Gettin’ My Health On with Swiss Chard, Quinoa & Roast Chicken

Healthy Dinner: Swiss Chard with Onions & Mushrooms, Quinoa and Roast Chicken

Healthy Dinner: Swiss Chard with Onions & Mushrooms, Quinoa and Roast Chicken

My birthday came and went the last weekend of February with an abundance of good food. The whole weekend was an eating frenzy, first with dinner at Sunda, then Farmerie 58, and finally Hugo’s Frog Bar, not to mention the cookie cake my mom made. It’s no wonder I spent the entire last week afraid to get on the scale, and I just know that damn bridesmaid dress is no closer to zipping than it was a month ago.

I’m not going to get all whiny about this (I know you don’t want to read all that, even though it would be awfully cathartic for me…), but I am going to tell you how I finally took action today with a super healthy dinner that will last me at least three meals. It was roast chicken, quinoa and Swiss chard with onions and mushrooms. And despite being incredible healthy (whole grains, low-fat, high-fiber, protein, etc.) it was incredibly delicious and filling.

Separate Swiss chard leaves and stems

Separate Swiss chard leaves and stems

The roast chicken was the easiest part, something I actually made earlier in the day and then reheated in the microwave with the rest of the meal. I bought a split chicken from the grocery store (still on the bone to retain moisture but cooks faster than a whole chicken) and seasoned it liberally with salt and pepper, then rubbed in a bit of lemon juice and olive oil. The chicken was roasted in a 350F oven skin-side up for 40 minutes (until it reached an internal temperature of 170F). I let the chicken cool to room temperature, then covered and refrigerated it. When it was time for dinner I removed the skin and sliced the chicken meat, then reheated it in the microwave. the chicken remained extremely moist and flavorful without overpowering the other dishes.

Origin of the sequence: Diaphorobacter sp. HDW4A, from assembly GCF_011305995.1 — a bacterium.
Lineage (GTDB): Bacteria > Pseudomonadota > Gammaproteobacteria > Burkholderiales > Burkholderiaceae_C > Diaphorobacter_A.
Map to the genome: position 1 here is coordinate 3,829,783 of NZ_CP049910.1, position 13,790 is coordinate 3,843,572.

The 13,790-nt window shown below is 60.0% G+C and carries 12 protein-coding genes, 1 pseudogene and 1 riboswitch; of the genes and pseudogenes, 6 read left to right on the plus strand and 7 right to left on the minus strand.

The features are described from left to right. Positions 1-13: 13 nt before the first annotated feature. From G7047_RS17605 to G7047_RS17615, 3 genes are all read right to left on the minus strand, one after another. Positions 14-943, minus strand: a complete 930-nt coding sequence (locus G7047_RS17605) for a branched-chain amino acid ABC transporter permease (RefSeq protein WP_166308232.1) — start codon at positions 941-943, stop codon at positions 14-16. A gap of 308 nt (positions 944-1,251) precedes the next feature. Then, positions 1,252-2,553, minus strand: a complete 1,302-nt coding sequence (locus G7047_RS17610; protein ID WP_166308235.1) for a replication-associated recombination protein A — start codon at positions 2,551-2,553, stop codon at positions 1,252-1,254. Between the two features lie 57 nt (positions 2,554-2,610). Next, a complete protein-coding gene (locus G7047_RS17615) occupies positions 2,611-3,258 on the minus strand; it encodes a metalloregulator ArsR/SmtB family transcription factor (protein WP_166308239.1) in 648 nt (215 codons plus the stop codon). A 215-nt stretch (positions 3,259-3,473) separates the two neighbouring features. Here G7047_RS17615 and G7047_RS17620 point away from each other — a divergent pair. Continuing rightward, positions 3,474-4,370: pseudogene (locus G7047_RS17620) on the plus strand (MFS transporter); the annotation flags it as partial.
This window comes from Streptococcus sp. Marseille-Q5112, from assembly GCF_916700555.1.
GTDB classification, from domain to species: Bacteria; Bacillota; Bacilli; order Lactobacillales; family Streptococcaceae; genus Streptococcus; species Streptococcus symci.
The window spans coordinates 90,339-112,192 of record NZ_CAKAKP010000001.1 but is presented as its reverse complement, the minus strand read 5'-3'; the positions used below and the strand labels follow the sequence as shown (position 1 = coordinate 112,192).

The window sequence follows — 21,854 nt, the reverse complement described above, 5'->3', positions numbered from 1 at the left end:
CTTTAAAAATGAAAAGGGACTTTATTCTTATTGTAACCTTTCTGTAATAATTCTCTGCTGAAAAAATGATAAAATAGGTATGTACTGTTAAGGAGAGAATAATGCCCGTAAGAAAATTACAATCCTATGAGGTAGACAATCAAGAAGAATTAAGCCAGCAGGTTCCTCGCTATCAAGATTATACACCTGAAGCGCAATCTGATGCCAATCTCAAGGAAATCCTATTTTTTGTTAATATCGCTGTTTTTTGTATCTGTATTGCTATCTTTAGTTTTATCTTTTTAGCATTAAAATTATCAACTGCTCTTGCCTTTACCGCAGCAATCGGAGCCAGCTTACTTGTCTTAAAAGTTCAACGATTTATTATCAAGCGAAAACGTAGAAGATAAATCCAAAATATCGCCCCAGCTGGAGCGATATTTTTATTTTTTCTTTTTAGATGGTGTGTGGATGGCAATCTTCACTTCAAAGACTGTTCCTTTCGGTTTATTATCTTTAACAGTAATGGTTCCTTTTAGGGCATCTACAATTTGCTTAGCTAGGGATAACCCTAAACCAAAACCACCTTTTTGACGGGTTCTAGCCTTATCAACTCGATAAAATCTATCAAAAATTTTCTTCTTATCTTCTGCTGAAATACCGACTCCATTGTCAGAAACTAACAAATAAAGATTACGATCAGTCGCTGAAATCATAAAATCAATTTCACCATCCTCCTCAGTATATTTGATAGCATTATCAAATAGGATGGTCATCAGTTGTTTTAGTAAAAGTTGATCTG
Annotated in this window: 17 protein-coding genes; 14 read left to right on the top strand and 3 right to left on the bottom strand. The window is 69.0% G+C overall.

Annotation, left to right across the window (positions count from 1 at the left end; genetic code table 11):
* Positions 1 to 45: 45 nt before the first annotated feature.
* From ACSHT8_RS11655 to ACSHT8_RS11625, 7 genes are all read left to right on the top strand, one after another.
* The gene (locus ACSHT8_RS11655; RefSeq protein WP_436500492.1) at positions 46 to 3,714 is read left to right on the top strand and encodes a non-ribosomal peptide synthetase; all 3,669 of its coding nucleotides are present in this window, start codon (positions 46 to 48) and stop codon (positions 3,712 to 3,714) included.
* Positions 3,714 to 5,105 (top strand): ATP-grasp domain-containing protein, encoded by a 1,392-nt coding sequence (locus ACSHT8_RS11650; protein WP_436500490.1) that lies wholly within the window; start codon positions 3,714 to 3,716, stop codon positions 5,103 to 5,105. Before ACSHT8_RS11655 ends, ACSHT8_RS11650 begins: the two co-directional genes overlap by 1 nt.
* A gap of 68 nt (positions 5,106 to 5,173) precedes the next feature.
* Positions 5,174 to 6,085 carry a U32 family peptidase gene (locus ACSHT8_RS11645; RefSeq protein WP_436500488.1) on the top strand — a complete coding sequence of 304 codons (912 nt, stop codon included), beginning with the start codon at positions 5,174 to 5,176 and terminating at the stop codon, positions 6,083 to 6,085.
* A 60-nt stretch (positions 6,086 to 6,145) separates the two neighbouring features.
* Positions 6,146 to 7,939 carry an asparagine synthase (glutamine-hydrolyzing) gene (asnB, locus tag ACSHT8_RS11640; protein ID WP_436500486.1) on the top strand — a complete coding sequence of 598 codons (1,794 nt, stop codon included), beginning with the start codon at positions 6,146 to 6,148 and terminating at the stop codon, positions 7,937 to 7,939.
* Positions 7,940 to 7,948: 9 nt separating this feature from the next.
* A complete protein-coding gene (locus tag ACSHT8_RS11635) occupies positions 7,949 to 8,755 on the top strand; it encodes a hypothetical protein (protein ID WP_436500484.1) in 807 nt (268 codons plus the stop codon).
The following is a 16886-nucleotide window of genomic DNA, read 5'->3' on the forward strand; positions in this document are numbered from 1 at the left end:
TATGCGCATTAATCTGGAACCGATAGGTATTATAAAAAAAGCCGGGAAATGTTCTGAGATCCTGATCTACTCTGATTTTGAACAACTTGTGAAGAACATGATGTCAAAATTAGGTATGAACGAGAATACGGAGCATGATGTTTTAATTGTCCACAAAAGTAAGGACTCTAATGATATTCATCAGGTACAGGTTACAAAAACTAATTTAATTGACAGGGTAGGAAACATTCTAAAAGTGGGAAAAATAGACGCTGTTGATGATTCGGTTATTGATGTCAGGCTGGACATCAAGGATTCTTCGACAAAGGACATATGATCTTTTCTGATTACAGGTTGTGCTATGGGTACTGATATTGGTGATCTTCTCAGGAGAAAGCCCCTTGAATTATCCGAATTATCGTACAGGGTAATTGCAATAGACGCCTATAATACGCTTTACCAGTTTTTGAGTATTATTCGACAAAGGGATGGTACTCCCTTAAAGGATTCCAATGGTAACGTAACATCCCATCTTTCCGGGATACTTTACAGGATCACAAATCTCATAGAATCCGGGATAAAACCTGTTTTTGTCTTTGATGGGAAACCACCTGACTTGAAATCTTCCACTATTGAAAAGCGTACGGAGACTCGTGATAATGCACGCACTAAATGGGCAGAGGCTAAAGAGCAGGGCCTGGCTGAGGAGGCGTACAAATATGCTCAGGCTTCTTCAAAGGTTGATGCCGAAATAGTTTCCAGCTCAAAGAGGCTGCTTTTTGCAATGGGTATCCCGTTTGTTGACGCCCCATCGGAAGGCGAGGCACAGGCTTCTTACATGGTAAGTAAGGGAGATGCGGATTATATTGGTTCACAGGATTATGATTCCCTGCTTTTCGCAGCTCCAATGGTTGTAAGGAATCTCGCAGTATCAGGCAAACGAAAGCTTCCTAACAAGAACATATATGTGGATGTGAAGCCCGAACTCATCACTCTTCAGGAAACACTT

Next is the quinoa, a whole grain I’ve been reading a lot about but haven’t used much. It’s considered a “health-building grain” that is high in protein, and is light and fluffy once cooked with a bit of a nutty taste. I prepared it with very few ingredients but did take a few minutes to toast the grains in order to bring out more of the nutty flavor.

Rinse quinoa

Rinse quinoa very well

Finally, the showpiece of the meal: Swiss chard with onions and mushrooms. This was the highlight, an easy dish that’s a little time-consuming but oh, so worth it.

I bought one bunch of Swiss chard that happened to be a mixture of the red and green varieties. Swiss chard is a mild and slightly rough leafy green, and the stems benefit from a long cooking time. The leaves, once diced, can be added at the end and then folded in as they wilt, similar to spinach.

Add Swiss chard leaves

Add Swiss chard leaves

Swiss chard is also one of the most nutritious vegetables you can eat: high in fiber and many essential vitamins and minerals, including vitamins A and C.

So, how did I feel after my healthy, nutritious dinner? Surprisingly good, and very full. And don’t tell anyone, but I did sneak a very small piece of chocolate for dessert. A girl’s gotta have some sense of adventure… right?

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Chicken with Garlic Cloves & Bacon, plus a favorite cooking tip

Chicken with garlic cloves and bacon

Many years ago I discovered a recipe for Chicken with 40 Cloves of Garlic, a fairly traditional dish of 8-cut chicken braised with whole blanched garlic cloves. Every time I make this dish I make a few changes (including never actually counting the garlic cloves), this time though I think I finally got it just right by adding a little bacon, one of my favorite tricks.

Blanching garlic Blanched garlic and thyme

Bacon is a diverse ingredient in which a little can go a long way, plus it can be very economical if you buy it by the slice at the meat counter in your grocery store. Just one piece can add texture and smokiness to a dish, and also adds fat so that you can cut back on or even eliminate the use of oil or butter.

Browning bacon Browning garlic

With this dish, redubbed Chicken with Garlic Cloves & Bacon, it did all three. I first diced the bacon and sauteed it over medium-high heat until the bacon was crispy and the fat had been rendered (meaning the fat had turned to liquid and separated from the meat). Then I removed the bacon from the pot, leaving the fat behind, to which I added a bit of olive oil and then the chicken pieces to brown. The crispy bacon bits were then used as a garnish. It’s truly amazing how much effect you can get from just one piece of bacon in a dish meant to serve four people.

Chicken in pot

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